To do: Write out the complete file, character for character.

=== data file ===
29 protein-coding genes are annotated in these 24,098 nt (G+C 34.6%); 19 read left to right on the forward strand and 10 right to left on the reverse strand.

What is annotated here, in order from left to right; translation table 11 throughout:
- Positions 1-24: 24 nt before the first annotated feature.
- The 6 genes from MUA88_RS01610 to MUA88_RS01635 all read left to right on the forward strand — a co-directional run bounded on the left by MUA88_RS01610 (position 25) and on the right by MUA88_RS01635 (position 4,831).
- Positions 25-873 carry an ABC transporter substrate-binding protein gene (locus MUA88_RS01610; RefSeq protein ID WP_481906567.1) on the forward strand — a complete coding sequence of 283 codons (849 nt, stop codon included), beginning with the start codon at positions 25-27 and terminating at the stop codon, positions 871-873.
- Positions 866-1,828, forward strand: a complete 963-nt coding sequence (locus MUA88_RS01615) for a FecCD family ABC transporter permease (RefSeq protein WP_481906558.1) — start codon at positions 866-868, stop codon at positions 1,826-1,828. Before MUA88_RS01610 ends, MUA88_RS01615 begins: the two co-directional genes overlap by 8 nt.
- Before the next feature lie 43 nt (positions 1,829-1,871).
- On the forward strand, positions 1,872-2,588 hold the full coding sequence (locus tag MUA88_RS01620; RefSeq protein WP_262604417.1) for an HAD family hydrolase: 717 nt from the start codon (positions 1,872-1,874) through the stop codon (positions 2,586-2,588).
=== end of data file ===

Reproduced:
29 protein-coding genes are annotated in these 24,098 nt (G+C 34.6%); 19 read left to right on the forward strand and 10 right to left on the reverse strand.

What is annotated here, in order from left to right; translation table 11 throughout:
- Positions 1-24: 24 nt before the first annotated feature.
- The 6 genes from MUA88_RS01610 to MUA88_RS01635 all read left to right on the forward strand — a co-directional run bounded on the left by MUA88_RS01610 (position 25) and on the right by MUA88_RS01635 (position 4,831).
- Positions 25-873 carry an ABC transporter substrate-binding protein gene (locus MUA88_RS01610; RefSeq protein ID WP_481906567.1) on the forward strand — a complete coding sequence of 283 codons (849 nt, stop codon included), beginning with the start codon at positions 25-27 and terminating at the stop codon, positions 871-873.
- Positions 866-1,828, forward strand: a complete 963-nt coding sequence (locus MUA88_RS01615) for a FecCD family ABC transporter permease (RefSeq protein WP_481906558.1) — start codon at positions 866-868, stop codon at positions 1,826-1,828. Before MUA88_RS01610 ends, MUA88_RS01615 begins: the two co-directional genes overlap by 8 nt.
- Before the next feature lie 43 nt (positions 1,829-1,871).
- On the forward strand, positions 1,872-2,588 hold the full coding sequence (locus tag MUA88_RS01620; RefSeq protein WP_262604417.1) for an HAD family hydrolase: 717 nt from the start codon (positions 1,872-1,874) through the stop codon (positions 2,586-2,588).